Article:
The opinions expressed in this article are the writer’s own and do not reflect the views of Her Campus.
The terms “influencer” or “content creator” are well known in this day and age, defined as someone who has a large social media presence with the ability to persuade others based on their recommendations. There are now a variety of platforms in which these creators exist, with YouTube, Instagram and TikTok being the larger ones. However, the ability to edit and create only the most aesthetically pleasing content is one of the most important aspects of the job. The more aesthetic and desirable the content, the easier it is to influence viewers that they need the product being endorsed or the lifestyle promoted. This seems like basic marketing, however, with how widespread and constant social media has become, it’s a recipe for disaster for users’ mental health.
TikTok is a platform made for those with a short attention span. You scroll through videos only a few seconds long, which seems harmless, however constant scrolling draws you into the platform more and more and suddenly you’ve been on your phone for hours and have taken in an extreme amount of content. Subconsciously you’ve been influenced. You see girls with clear skin doing makeup tutorials, perfectly neutral-themed apartments and gym girls with slim waists promoting a new green juice. You may not realize it, but everything you consume from social media stays with you in some way. Next time you’re in your bedroom, you may think “wow my room sucks, it isn’t nearly as aesthetic as that girl’s room on TikTok.”, or when you’re getting dressed you may realize your wardrobe isn’t as good as that one you saw in a video you watched. Not only does this influence your shopping habits but it also influences how you perceive yourself. The number of times I’ve heard someone compare themselves to someone they saw online, saying they want some feature they have or some aspect of their life, is countless. This constant comparison lessens your own self-worth and, in turn, influences your mental well-being.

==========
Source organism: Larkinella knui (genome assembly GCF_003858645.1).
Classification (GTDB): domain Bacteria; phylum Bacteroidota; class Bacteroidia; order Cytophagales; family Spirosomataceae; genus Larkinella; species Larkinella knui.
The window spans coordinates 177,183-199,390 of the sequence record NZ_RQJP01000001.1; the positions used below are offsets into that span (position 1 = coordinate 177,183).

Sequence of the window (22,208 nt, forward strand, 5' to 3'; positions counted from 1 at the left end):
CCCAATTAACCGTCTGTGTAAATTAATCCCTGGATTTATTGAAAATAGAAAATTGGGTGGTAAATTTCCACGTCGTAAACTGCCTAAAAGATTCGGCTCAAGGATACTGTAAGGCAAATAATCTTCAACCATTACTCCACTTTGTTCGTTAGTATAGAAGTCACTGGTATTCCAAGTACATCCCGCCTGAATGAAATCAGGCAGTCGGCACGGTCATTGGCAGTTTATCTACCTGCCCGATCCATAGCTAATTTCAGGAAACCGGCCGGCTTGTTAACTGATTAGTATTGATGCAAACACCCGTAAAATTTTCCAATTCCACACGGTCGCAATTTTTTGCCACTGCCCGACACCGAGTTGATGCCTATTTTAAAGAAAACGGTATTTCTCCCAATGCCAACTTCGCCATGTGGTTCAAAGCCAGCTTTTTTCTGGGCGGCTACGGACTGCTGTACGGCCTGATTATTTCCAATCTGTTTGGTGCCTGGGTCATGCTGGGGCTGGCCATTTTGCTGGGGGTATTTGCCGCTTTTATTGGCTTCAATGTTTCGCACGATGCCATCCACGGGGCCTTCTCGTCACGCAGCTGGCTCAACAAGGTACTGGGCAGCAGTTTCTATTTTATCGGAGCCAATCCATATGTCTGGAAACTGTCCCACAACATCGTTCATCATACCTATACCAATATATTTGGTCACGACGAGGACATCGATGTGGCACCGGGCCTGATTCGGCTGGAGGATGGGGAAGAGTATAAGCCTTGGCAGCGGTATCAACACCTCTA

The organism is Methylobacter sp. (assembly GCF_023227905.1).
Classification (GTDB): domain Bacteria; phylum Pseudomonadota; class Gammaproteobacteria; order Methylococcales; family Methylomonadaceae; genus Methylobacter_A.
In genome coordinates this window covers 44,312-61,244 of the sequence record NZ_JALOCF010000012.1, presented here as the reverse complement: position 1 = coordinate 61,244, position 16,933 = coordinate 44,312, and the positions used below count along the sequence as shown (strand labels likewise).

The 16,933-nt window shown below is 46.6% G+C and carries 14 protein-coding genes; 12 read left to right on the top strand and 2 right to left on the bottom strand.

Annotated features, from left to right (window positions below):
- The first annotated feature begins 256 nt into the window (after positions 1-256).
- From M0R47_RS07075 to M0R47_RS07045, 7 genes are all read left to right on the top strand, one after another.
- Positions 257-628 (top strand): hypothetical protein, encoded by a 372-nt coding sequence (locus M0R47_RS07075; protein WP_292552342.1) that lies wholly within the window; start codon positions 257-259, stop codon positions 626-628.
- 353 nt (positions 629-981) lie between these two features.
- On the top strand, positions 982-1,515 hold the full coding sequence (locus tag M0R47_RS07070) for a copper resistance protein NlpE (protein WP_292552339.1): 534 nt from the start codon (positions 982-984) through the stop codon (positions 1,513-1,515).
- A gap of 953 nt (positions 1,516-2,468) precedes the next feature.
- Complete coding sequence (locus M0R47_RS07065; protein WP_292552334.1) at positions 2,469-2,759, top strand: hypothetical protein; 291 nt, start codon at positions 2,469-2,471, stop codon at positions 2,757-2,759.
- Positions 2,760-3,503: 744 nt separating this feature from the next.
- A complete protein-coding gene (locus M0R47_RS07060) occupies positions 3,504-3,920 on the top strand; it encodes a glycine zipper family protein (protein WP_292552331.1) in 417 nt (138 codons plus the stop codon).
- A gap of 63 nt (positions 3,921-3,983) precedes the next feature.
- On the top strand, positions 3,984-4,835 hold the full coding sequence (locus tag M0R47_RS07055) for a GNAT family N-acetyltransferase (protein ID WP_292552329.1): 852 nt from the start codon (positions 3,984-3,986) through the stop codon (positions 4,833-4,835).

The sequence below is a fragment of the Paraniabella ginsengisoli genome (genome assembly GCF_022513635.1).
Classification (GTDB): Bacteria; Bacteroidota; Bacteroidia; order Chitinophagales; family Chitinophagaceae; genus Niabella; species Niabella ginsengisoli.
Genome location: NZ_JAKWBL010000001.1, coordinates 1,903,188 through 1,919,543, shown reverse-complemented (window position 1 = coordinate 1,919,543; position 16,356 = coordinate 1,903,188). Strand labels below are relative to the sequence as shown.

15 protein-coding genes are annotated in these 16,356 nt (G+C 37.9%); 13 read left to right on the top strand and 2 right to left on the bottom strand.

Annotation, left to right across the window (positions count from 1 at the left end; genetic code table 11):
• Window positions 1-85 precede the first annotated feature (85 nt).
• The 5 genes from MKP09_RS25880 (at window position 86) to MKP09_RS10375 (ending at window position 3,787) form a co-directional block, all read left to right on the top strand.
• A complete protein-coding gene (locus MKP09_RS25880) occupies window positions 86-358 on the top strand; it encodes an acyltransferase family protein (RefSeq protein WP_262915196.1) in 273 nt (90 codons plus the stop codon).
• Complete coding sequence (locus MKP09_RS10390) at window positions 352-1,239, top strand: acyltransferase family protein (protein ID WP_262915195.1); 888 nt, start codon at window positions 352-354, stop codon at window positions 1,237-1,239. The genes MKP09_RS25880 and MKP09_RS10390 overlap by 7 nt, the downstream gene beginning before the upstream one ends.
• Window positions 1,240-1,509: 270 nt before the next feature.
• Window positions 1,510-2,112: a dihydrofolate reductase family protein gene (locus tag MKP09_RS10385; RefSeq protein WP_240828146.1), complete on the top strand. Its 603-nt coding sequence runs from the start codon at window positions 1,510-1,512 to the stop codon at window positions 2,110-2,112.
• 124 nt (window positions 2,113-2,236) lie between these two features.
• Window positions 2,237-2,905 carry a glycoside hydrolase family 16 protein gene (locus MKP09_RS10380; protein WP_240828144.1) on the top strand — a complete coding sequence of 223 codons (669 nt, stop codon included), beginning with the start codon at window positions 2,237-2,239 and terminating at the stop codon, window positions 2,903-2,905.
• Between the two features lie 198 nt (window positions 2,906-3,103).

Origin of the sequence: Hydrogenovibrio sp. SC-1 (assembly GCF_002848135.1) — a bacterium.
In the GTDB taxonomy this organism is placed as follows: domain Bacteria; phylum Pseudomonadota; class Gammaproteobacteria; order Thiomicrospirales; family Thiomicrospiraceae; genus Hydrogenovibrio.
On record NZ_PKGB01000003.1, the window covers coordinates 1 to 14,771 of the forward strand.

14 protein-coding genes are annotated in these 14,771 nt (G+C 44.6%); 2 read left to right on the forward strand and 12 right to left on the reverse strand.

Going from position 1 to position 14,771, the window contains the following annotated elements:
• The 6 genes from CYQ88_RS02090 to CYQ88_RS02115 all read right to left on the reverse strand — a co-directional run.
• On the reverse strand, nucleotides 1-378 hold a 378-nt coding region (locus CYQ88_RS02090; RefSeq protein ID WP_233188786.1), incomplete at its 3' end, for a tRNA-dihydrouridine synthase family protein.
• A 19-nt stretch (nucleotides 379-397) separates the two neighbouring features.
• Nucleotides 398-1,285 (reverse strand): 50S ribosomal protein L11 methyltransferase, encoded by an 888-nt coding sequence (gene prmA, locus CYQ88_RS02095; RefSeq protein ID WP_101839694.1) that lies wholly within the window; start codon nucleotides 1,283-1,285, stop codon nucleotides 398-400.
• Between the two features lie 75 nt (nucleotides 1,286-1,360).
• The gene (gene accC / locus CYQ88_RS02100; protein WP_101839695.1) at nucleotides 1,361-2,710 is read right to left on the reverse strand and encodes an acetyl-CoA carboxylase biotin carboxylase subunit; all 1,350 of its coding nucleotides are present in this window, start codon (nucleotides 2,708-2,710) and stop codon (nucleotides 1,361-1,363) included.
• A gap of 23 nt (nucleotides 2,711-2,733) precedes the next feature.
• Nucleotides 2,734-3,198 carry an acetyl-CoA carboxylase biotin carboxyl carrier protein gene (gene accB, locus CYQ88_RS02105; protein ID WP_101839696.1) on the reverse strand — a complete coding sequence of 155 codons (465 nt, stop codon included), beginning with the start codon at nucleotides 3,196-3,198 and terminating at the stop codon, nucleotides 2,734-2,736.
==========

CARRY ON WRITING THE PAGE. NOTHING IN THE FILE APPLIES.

A popular trend within the last year was the “clean girl” aesthetic. This aesthetic consists of neutral tones, clear skin, minimal decor and a seemingly put-together lifestyle. This is supposedly promoting health, wellness and leading a balanced life. Realistically, this lifestyle is extremely unmaintainable for those who aren’t well-off influencers with money and PR packages coming to them with free products. The constant intake of content promoting this aesthetic lifestyle makes those who don’t fit under this aesthetic feel as though their life is “messy” in comparison. In reality, the majority of individuals probably don’t fit under this “clean girl” aesthetic, it just seems so on social media. Even those who create the “clean girl” content aren’t under this aesthetic 24/7; they simply create content that makes it seem like they’re always living an aesthetic, put-together lifestyle.
Social media has its upsides and is a community that can be used for good depending on the content created and viewed. There are many relatable, positive and “real” influencers who post content with the intent to make people feel less alone in how they live their lives which can create a sense of community. However, aesthetic content creators with seemingly perfect lives do more harm than good. It may be pleasant to watch and aesthetic to the eye, but the intake of this content has negative effects on one’s mental health whether you realize it at the time of consumption or not. It creates comparisons between your life and others, shifting the focus from everything good in your life to thinking “what can I do to make my life like hers?” In the end, social media influencer consumption is doing more harm than good. Are you aware of how it’s influencing you?